There are many ways that a town can come into existence. In the case of Mendocino, how that happened is a very interesting story.

The Gold Rush changed everything. Thousands of people, mostly men, came to California. For most, the Gold Rush was a flop and many went back home. Many stayed.

Four who stayed were partners in a sawmill in Bodega on the Sonoma coast. One day in the summer of 1850, several men arrived at the mill and told their harrowing tale. They were the captain, officers and some crew of a merchant ship Frolic, which had wrecked up the coast about two weeks before.

The Frolic was loaded with goods from China to sell in San Francisco. The merchandise was contained in 1600 cases, bales, rolls, and boxes, and included silks, chinaware, silverware, scales and weights, furniture, fans, and more. It had cannons, pistols, muskets, and ammo. It had 84 cases of beer and, assuming that prices for provisions would be too high in San Francisco, it was stocked with food for the return trip.

Intrigued by the news of the wreck, the Bodega men decided to send someone to check it out for salvage. Jerome Ford was the designated scout. He walked the whole way, following the shoreline. Most of the rivers he was able to cross by wading; at Big River he had to swim across. It’s not known if he had a map, but he knew the names of rivers. He may have learned those names from the few men he met along the way at Duncan’s Mill, Hendy’s, and in Navarro, Captain Garcia or Captain Fletcher.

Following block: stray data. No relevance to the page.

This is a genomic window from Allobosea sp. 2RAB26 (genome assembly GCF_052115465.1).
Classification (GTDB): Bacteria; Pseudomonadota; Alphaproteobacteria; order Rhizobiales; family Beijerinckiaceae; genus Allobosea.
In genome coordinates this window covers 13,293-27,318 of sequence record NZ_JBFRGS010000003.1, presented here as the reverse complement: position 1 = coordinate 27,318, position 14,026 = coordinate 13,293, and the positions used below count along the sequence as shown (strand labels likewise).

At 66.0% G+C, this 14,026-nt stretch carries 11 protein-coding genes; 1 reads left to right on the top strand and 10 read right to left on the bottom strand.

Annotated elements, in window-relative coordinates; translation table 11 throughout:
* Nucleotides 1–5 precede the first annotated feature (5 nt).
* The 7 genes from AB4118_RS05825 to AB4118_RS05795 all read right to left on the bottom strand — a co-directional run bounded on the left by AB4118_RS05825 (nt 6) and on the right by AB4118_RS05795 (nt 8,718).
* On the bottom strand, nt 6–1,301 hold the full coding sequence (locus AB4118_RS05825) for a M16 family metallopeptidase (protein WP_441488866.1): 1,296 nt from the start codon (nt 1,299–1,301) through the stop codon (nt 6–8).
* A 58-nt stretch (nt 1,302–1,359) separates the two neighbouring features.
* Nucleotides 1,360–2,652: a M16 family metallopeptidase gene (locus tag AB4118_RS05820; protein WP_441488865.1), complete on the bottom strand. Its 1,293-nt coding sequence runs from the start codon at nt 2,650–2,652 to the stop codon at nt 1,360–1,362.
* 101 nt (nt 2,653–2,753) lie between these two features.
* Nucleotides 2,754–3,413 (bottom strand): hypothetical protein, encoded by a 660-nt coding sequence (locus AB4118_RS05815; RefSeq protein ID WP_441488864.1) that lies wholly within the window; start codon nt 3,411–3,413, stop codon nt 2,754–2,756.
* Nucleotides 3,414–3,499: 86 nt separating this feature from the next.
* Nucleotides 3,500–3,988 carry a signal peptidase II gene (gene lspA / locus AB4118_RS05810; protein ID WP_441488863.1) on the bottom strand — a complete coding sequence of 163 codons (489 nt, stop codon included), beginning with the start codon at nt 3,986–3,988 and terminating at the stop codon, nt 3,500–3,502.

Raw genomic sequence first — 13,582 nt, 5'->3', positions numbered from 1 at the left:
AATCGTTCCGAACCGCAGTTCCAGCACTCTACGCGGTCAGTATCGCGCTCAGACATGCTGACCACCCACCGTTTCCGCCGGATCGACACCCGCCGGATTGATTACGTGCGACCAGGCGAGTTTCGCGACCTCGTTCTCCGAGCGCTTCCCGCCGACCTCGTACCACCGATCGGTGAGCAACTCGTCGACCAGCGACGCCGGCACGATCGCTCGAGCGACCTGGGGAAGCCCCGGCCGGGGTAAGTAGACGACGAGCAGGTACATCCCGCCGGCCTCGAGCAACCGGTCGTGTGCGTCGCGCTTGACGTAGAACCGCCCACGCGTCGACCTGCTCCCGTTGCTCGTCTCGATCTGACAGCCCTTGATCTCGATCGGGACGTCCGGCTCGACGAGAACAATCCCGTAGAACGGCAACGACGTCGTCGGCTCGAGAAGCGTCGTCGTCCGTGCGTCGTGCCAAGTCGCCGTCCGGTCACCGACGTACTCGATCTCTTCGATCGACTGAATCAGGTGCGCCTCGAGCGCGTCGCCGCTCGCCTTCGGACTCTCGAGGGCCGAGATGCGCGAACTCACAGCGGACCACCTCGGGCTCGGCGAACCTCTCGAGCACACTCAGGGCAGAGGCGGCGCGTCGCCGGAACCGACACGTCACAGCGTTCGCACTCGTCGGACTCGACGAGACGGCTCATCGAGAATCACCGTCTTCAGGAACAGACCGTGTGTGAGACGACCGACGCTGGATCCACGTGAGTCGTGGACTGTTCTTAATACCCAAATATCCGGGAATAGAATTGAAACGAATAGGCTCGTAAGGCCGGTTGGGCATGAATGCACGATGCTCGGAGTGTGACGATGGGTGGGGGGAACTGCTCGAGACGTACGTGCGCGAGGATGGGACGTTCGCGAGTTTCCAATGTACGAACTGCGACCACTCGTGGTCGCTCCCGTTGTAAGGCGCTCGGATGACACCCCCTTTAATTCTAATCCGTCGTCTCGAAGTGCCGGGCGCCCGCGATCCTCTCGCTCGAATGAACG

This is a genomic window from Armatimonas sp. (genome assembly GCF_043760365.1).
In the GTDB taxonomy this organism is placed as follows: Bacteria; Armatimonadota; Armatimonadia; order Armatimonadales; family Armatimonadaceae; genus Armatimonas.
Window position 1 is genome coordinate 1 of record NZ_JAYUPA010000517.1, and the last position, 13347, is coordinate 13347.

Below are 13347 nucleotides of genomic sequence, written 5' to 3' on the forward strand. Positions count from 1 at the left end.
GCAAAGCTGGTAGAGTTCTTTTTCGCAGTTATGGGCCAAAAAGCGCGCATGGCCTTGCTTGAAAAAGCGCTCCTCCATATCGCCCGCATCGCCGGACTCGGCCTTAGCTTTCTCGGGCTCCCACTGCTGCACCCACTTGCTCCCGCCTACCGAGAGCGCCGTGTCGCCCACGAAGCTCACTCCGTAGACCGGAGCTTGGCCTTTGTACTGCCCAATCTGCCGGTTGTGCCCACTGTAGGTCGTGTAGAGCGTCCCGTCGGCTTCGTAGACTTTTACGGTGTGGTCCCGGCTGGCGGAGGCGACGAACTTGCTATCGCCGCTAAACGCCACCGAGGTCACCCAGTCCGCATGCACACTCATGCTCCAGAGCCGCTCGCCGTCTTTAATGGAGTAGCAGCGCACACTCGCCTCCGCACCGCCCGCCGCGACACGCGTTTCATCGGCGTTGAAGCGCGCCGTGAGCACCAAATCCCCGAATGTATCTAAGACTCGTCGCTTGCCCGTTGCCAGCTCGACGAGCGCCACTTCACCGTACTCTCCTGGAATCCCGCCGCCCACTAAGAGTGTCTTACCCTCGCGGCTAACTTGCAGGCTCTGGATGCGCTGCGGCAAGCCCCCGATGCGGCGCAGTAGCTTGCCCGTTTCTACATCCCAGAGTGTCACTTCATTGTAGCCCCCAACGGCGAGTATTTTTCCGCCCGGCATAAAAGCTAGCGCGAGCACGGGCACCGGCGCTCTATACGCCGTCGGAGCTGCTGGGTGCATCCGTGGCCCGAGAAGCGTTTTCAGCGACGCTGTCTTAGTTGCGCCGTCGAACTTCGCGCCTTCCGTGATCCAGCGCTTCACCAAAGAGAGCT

When he arrived at the area now known as Mendocino, there was a rough cabin on the south side of the headlands, built and occupied by William Kasten, who led Ford to the wreck site, near Point Cabrillo. There was nothing to salvage. It had been thoroughly ransacked and stripped of everything, first by the surviving crew, and then by the Pomo.

Ford’s discouragement faded as soon as he turned his attention to the vast expanse of trees. Kasten took him up Big River in his crude dugout to check out the extent of the timber.

Kasten told Ford that he claimed the whole area that we know as Mendocino and traded it from the Indians. This is hooey, mostly because they did not have a concept of ownership and most likely didn’t know what he was talking about when he gave them trinkets, or whatever he “traded” with them.

There were a few other fellows in the area: three named Hegenmeyer were hunters encamped up Big River. Two other hunter-mountain men in the vicinity were Nathaniel Smith, a strong, hard-working black man and a blacksmith; and Francisco Faria, fondly nicknamed Portugee Frank. Frank had the distinction of living in three centuries, born in the late 1700s, dying in the early 1900s.